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Chaos, lack of communication amid California wildfires frustrates families of missing

| Friday, Oct. 13, 2017, 10:18 a.m.
A swimming pool lies among the charred remains of a home destroyed by wildfires in Santa Rosa, Calif., Thursday, Oct. 12, 2017. Gusting winds and dry air forecast for Thursday could drive the next wave of devastating wildfires that are already well on their way to becoming the deadliest and most destructive in California history. (AP Photo/Jeff Chiu)
A swimming pool lies among the charred remains of a home destroyed by wildfires in Santa Rosa, Calif., Thursday, Oct. 12, 2017. Gusting winds and dry air forecast for Thursday could drive the next wave of devastating wildfires that are already well on their way to becoming the deadliest and most destructive in California history. (AP Photo/Jeff Chiu)
In this Wednesday, Oct. 11, 2017, aerial photo provided by George Rose shows a lush vineyard, left, next to a scorched wasteland near Vintners Inn, just north of Coffey Park, Sonoma County near Santa Rosa, Calif. Officials say progress is being made in some of the largest wildfires burning in Northern California but that the death toll is almost sure to surge. (George Rose/Georgerose.com via AP)
In this Wednesday, Oct. 11, 2017, aerial photo provided by George Rose shows a lush vineyard, left, next to a scorched wasteland near Vintners Inn, just north of Coffey Park, Sonoma County near Santa Rosa, Calif. Officials say progress is being made in some of the largest wildfires burning in Northern California but that the death toll is almost sure to surge. (George Rose/Georgerose.com via AP)

SANTA ROSA, Calif. — Family members have been searching for Ellen and Bob Pearson since they were last seen evacuating their mobile home in California wine country, preparing to leave in their purple Pontiac as flames lurked in the distance.

Five days later, no one has heard from the couple, both in their 70s. Loved ones are growing frustrated with the Sonoma County sheriff's office, where phones lines are busy or out, and with other agencies that seem to have different databases of the missing.

“It's been challenging trying to figure out which agency or which number to call,” said Tiffany Couto, who was raised by a grandmother who always checks in. “People are trying to help so much, but it's a chaotic time, and so it's a challenge to understand exactly how to handle this.”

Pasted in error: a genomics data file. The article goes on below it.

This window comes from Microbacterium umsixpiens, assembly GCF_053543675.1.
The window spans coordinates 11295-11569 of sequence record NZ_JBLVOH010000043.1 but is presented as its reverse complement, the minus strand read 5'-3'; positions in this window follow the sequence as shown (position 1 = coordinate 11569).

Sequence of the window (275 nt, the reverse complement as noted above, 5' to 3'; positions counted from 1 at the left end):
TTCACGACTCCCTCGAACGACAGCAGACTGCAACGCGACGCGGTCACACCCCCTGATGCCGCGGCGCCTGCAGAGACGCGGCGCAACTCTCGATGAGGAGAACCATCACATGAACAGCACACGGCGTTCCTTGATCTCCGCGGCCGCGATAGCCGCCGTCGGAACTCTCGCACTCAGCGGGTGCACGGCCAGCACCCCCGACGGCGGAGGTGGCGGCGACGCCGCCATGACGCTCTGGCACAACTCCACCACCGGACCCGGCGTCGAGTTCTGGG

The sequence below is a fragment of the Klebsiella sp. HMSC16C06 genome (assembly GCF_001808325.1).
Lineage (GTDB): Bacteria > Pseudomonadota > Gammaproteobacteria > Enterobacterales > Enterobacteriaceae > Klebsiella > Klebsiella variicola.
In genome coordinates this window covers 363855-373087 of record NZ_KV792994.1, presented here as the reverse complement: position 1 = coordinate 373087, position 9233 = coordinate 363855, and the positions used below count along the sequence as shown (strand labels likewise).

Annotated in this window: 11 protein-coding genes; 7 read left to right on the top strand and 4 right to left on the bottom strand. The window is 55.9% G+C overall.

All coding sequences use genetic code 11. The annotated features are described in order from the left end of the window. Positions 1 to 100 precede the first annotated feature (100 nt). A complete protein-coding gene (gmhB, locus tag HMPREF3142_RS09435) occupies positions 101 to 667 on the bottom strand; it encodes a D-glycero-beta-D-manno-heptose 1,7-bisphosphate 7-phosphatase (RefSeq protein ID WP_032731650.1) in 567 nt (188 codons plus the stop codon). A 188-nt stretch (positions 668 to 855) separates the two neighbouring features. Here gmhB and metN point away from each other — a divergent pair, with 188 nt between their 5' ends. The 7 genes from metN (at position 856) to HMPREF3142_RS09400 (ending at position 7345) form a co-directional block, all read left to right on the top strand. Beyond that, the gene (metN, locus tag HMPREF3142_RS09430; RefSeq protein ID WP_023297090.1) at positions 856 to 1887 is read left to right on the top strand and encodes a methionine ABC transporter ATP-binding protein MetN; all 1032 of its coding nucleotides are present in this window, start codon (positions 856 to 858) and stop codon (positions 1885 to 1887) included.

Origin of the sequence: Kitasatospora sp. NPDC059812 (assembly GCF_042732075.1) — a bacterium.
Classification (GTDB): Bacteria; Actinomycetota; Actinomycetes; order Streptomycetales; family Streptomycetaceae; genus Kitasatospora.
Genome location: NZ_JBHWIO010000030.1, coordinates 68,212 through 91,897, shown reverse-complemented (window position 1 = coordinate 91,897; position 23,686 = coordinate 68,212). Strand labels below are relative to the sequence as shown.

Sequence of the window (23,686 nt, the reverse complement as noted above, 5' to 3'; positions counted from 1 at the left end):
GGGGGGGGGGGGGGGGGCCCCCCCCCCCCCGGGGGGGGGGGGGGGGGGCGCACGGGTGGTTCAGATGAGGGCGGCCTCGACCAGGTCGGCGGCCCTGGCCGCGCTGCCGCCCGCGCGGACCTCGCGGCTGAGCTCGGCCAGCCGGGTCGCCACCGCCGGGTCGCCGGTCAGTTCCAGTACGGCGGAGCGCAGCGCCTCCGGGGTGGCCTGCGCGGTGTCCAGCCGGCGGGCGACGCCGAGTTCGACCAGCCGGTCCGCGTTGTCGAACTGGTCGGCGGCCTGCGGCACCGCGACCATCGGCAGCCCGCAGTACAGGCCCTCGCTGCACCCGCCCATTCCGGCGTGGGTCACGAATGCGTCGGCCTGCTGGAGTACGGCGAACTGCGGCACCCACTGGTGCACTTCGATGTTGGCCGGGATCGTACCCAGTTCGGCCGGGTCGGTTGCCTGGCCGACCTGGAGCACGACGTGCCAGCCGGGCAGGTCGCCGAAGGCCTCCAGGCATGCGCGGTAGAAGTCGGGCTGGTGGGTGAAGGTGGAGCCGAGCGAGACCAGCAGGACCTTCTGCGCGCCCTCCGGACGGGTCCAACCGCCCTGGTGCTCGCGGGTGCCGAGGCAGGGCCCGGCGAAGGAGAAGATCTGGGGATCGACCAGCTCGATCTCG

Confusion has marked the disastrous wildfires spanning several counties and cities, adding to the frustration of hundreds of people searching for loved ones. Getting information is disjointed, with the public relying partly on separate media updates throughout the day that are broken out by county and agency.

In Sonoma County, the sheriff's office said Thursday it is searching for missing people and for bodies. Napa County, meanwhile, continued to direct people to search through a website hosted by the American Red Cross.

“It really calls into question a better response,” state Sen. Bill Dodd of Napa said about the handling of missing-person reports. “Maybe there's some best practice when we're done with this that we can try to make sure that there is a better clearinghouse.”

The Governor's Office of Emergency Services also was directing people to the Red Cross website rather than any state database. Director Mark Ghilarducci said in an interview Thursday that all agencies were coordinating well in a large-scale disaster that is going to have “zigs and zags.”

“But there is an organization in the chaos, and that's how we are facilitating response to this, that's how we're adding additional resources, that's how we know where to place those resources and to address all the needs in the shelters,” he said.

Gov. Jerry Brown has kept a low profile, speaking at one press briefing but otherwise letting state emergency officials take the lead.

Ken Pimlott, director of the California Department of Forestry and Fire Protection, described the Democratic governor as “very engaged in what is going on” and providing support.

Pimlott also said it's the job of local coroners — not the state — to account for the missing and dead.

While authorities focused on evacuations this week, families were left to search on their own. Many turned to social media with plaintive cries for help. They went to hospitals and evacuation centers, hoping their missing loved one was simply lacking a working cellphone or recovering from injuries.

Sonoma County Sheriff Robert Giordano said about 400 people were on his list of missing people Thursday, although it was unclear how many are duplicates or even people who are actually safe.

Rick and Leslie Howell were some of those found unharmed. Family located the couple Wednesday after they fled their Santa Rosa home in a hurry a day earlier. They do not own mobile phones, which made it difficult to let friends and family know they were safe.

Still missing is Norma Zarr, whose Santa Rosa neighborhood was evacuated Tuesday evening. None of her family has seen or heard from the 61-year-old woman since.

Charlene Baumunk Allen said sheriff's deputies visited her mother's house Wednesday, finding no damage and no sign of her or her silver Honda CRV.

The sheriff's office has been helpful, says Allen, who lives in Eagle Mountain, Utah.

“I don't know if she's under a rock or if she's OK,” she said. “This is a trying time.”

Couto, the Pearsons' granddaughter, said her family reported her grandparents' distinctive purple Pontiac, but she doesn't know whether officers ran the license plate numbers in their search for missing people.

“I'm at a loss, and I'm not sure what steps to take to find them,” she said. “We're all confused. We're not sure how to be productive.”

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